On average, the most affordable “silver plan” – which covers 70 percent of the average subscriber’s medical costs – comes with a $276 monthly premium. {that's $3,300 per year, so the CBO's estimate overshot the number by 57%!! _Bill USA} For the 2.6 million Californians who will receive federal subsidies, the price is a good deal less expensive, the amount noted in green below.

Health premiums will be lower for the youngest Americans. Here’s how the costs work out for a 25-year-old purchasing the same health plan.


here's the Federal Poverty Levels: http://www.familiesusa.org/resources/tools-for-advocates/guides/federal-poverty-guidelines.html

what's happened to PoliticusUSA? did the Corporate nation conduct a cyber-attack on it?

Browsers say they "can't find the server".

try it yourself: http://www.politicususa.com

Heat reaches triple digits, strains power grids - USA Today


High temperatures brought sweaty discomfort to much of the Southwest on Sunday with no break in the sizzling temperatures likely until Tuesday.

The thermometer reached 117 in Las Vegas. Triple-digit temperatures were recorded n the valleys and desert regions of Southern California, while metropolitan Phoenix saw just a slight drop in temperatures after experiencing record-breaking heat a day earlier.


Utility companies struggled to keep up with the demands of air conditioning.

"Some of these generators have been running at full speed for many hours now and they're not designed to do that and they break," said Steven Greenlee, spokesman for the California Independent System Operator, managing 80% of the state's power grid.


Fossil fuel industry toadies keep saying going 'Green' will cost more in utility bills and lost jobs (Note: when the fossil fuel toadies talk of lost jobs they never look at the net figure - which would include more jobs created in Green Energy sector). How much will utility bills and lost work cost when power outages shut down businesses and force repair/replacement or rapid increases in investment in even traditional power sources needed to meet the increased demand for power due relentlessly rising temperatures?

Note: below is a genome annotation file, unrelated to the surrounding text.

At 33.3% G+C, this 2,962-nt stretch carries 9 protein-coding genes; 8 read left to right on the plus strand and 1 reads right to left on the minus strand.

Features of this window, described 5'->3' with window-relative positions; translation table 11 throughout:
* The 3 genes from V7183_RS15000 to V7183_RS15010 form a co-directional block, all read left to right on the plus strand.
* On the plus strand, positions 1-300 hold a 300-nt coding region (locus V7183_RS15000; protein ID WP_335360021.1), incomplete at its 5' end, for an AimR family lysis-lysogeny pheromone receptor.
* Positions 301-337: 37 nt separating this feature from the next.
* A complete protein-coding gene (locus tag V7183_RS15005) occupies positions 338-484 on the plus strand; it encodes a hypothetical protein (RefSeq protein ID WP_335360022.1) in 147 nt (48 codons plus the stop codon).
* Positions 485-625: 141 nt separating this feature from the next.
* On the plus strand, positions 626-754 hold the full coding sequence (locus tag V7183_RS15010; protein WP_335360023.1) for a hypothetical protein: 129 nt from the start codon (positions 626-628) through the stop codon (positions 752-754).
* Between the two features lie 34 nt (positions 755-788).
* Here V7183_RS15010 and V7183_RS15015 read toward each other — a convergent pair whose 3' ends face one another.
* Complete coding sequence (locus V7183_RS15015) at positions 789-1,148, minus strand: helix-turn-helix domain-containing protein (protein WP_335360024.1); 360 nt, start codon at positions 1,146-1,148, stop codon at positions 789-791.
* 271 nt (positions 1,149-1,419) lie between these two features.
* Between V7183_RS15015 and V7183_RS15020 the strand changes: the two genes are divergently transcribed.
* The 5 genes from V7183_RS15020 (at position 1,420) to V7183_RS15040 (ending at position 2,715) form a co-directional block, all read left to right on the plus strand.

Has anybody figured the costs of heat induced power outages?? and the cost to increase power capacity - even with conventional fossil fuel based infrastructure? This cost has to be figured into the calculations for an accurate baseline to be establilshed for doing NOTHING.

Lotus Engineering's presentation for developing Methanol as a transportation fuel

this is from a few years ago. The fact that Lotus's presentation has never been discussed on American M$M is a testament to the power of the Oil Industry - especially when you consider that methanol has been used for decades in auto racing.

Using methanol would enable us replace most, or virtually all of petroleum as a light transportation fuel. This would constitute a PROFOUND strengthening of our economy through dramatically reducing the amount of money exported for petroleum and freeing us from the adverse economic impact of ever rising oil prices. Biomass based methanol would produce significant reductions of GHG as it replaces gasoline. Use of the MIT designed Ethanol Direct Injection engine (which works with Methanol as well) would enable a quicker reduction to gasoline consumption due to the 25% to 30% increase in fuel efficiency achieved by this engine (at relatively modest cost - relative to hybrids and PHEVs).


Alcohols as the Alternative (1)

• Alcohols are liquid fuels which provide high on-board energy
density in comparison to gaseous fuels (e.g. hydrogen_B USA)
– Using gasoline-compatible fuel systems (i.e. simple and lightweight)

• They can be distributed via a modified existing infrastructure

• Alcohols are miscible with gasoline
– The transition is easy – ethanol is being blended in now

• No engine modifications necessary up to 10% by volume

• Engine modifications for higher concentrations are minimal and
fully understood
– Principally inlet valve seats, fuel system materials and spark plugs

• Lower alcohols have high octane indices – ideal for ‘downsizing’

• High knock resistance enables better combustion efficiency